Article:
GlaxoSmithKline (GSK) and Novartis did a series of buy and sell trades where Novartis sold its vaccine business to GSK, which in turn sold its oncology business to Novartis. At the same time the two companies decided to combine and jointly manage their consumer businesses.
Now the point to keep in mind is that a central feature of most buyouts and mergers consists of shaving down costs by eliminating duplication, that is, reducing headcount. That always makes it questionable whether the acquiring company will add new people. In this case, a healthy chunk of GSK's oncology business that will go to Novartis is located in its Collegeville facility. That part of the deal represents a likely job loss for this area.
While GSK will augment its existing vaccine business, the company does its principal work on that product category in Rixensart, Belgium and a bit in Marietta, west of Lancaster. So in the unlikely event that vaccines would bring more people to GSK, they won't be coming to the Philly metro area.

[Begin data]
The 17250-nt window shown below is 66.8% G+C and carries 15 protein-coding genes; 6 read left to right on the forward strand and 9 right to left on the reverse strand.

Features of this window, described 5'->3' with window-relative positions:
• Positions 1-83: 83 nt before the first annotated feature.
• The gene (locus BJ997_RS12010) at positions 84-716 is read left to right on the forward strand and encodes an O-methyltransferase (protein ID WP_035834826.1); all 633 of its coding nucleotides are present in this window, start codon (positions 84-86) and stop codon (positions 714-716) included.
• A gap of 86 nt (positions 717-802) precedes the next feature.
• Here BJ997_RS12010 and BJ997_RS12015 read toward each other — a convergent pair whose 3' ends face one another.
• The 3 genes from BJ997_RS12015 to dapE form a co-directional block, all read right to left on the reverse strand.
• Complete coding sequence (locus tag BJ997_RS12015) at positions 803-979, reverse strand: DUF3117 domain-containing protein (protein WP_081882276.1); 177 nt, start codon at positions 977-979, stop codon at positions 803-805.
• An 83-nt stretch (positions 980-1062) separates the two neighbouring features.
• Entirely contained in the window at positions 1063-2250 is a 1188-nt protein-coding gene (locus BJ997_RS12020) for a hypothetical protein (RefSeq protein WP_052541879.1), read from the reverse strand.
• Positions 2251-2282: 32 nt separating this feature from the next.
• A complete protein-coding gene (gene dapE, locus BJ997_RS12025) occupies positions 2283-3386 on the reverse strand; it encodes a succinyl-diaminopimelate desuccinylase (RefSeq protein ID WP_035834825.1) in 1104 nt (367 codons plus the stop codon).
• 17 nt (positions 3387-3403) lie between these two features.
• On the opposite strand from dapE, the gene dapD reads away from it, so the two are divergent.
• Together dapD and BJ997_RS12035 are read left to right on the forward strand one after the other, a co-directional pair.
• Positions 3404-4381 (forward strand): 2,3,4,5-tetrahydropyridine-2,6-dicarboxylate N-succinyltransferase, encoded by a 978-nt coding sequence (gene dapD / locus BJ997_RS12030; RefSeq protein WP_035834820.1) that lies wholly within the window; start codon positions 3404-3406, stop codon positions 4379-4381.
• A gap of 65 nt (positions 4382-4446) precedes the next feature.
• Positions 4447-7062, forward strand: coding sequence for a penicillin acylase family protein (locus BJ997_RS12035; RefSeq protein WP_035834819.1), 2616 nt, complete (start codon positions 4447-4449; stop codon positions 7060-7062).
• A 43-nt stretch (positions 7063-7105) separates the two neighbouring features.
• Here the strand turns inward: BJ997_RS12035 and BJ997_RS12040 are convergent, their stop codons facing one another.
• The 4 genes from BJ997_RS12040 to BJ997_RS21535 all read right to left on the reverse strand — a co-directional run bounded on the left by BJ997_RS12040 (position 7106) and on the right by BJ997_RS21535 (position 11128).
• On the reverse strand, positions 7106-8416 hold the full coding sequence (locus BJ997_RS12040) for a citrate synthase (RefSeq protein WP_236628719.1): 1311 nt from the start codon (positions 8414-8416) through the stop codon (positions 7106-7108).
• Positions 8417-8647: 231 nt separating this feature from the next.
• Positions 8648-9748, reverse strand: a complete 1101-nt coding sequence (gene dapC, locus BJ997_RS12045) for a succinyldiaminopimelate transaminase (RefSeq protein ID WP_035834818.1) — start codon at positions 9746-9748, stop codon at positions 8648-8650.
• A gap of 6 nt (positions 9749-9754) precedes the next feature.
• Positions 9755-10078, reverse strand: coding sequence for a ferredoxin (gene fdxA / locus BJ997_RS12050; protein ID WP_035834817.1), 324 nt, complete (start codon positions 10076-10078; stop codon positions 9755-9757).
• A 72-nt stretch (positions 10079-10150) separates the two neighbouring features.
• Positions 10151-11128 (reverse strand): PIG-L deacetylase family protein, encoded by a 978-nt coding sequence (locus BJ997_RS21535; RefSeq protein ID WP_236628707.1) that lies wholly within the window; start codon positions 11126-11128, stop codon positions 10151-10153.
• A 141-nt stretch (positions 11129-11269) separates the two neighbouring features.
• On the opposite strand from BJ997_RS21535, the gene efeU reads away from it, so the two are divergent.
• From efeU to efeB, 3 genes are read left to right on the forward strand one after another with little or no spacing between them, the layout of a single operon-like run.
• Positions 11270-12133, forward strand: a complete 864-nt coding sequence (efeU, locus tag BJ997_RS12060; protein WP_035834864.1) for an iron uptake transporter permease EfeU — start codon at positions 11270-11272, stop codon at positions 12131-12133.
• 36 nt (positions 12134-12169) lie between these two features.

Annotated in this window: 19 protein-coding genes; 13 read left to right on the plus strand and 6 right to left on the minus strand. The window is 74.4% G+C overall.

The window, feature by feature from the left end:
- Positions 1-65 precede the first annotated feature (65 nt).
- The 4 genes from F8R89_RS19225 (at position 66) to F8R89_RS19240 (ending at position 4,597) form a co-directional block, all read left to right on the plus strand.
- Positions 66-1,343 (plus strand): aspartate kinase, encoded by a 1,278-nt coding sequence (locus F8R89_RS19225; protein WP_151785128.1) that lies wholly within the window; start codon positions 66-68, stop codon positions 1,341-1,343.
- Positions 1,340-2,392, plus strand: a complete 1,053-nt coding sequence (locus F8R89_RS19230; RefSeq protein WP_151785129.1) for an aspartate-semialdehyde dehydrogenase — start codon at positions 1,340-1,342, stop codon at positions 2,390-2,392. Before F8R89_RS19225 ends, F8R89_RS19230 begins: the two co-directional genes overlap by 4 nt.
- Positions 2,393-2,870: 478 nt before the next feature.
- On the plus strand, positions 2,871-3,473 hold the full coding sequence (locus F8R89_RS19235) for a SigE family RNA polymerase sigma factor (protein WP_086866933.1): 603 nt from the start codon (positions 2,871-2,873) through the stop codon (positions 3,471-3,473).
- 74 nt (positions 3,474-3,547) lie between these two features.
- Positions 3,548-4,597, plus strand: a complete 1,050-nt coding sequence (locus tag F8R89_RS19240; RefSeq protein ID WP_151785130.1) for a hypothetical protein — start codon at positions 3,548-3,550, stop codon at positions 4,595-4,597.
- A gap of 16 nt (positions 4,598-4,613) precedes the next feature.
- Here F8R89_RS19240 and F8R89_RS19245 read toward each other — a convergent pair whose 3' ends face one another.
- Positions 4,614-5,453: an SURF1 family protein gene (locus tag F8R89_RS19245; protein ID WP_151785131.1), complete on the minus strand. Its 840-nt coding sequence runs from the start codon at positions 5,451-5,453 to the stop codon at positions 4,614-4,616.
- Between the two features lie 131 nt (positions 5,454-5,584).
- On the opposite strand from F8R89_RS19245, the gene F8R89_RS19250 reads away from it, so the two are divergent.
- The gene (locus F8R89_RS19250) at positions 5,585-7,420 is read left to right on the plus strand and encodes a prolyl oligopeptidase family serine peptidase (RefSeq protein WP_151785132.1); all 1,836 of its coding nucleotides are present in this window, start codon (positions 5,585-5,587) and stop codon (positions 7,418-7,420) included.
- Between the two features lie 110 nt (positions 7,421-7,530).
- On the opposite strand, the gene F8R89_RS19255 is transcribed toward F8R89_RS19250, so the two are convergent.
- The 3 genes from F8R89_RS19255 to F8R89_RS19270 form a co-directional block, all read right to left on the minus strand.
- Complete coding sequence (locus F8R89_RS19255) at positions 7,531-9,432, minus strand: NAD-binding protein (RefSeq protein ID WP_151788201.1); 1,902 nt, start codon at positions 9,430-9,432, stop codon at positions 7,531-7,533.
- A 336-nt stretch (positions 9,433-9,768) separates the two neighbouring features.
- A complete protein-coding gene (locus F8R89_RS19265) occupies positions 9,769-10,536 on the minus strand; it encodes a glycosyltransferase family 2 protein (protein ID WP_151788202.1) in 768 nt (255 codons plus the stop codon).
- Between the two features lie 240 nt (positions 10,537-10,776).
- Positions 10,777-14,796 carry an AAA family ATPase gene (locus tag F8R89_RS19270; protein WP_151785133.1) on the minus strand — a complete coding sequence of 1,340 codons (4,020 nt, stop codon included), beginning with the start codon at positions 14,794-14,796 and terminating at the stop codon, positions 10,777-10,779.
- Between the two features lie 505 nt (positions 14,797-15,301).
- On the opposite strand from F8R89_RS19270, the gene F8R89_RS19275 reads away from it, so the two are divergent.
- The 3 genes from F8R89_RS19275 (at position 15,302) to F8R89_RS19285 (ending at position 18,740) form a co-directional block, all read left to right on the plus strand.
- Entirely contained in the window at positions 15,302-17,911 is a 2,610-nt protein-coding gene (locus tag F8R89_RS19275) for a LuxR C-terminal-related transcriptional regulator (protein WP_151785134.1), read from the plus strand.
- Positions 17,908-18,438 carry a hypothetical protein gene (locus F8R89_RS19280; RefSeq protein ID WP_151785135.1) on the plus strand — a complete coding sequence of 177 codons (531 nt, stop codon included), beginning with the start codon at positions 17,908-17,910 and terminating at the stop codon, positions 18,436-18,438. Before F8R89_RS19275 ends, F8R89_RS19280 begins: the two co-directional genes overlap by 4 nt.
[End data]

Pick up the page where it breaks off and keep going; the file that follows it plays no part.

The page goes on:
In the same way, it seems doubtful that the joint venture between GSK and Novartis in OTC consumer products will employ more people than the two companies do now. Glaxo runs its consumer business from sites in Pittsburgh and Parsippany, New Jersey while Novartis Consumer is also based in Parsippany.
Yet at a press conference held by GSK's top executive to announce the deal, CEO Andrew Witty fed reporters this incredible line: "On day one, there is a significant net influx of people to GSK, and therefore in most of our geographies - and the Delaware Valley, I suspect, will be no exception - there might be net benefit."
This was reported by the Inquirer without so much as a hint of skepticism or the context about what mergers generally mean for employment numbers. The story was headlined "Glaxo Boss Says Region Could See More Staffing."
So it often appears that media coverage of pharma sometimes lacks both historical context and an effort to explain glaring contradictions. That probably just means that both the sports and the business sections each have their own jock sniffers as well as their sharp-minded historians.
If the sports page can feature a wise fellow such as Frank Fitzpatrick, then why can't the pharma industry, given its importance to this area and rest of the country, do the same?